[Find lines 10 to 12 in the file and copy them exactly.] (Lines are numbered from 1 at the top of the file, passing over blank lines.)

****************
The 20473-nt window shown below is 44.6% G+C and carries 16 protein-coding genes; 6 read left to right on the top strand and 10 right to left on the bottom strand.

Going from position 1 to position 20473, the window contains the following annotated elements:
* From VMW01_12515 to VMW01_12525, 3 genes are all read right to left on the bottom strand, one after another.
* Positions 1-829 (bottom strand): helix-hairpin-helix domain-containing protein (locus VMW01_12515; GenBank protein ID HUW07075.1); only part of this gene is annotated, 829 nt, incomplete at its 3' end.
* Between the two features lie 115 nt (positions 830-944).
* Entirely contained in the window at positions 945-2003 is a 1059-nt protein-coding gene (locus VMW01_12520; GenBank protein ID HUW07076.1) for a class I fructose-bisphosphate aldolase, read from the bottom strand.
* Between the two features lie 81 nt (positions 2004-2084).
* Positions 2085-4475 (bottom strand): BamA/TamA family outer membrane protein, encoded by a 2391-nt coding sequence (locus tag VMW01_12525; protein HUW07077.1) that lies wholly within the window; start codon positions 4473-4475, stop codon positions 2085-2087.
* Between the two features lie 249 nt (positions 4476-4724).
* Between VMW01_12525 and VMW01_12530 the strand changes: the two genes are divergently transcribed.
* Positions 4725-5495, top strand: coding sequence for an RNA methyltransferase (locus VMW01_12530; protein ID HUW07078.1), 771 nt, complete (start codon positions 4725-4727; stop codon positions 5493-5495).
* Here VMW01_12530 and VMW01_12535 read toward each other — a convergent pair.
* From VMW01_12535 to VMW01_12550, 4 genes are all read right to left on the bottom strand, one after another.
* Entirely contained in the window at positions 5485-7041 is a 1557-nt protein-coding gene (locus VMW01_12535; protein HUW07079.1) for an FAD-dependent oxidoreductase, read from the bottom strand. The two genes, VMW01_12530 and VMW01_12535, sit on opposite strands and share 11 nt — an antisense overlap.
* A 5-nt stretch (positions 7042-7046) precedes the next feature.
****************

* Between VMW01_12525 and VMW01_12530 the strand changes: the two genes are divergently transcribed.
* Positions 4725-5495, top strand: coding sequence for an RNA methyltransferase (locus VMW01_12530; protein ID HUW07078.1), 771 nt, complete (start codon positions 4725-4727; stop codon positions 5493-5495).
* Here VMW01_12530 and VMW01_12535 read toward each other — a convergent pair.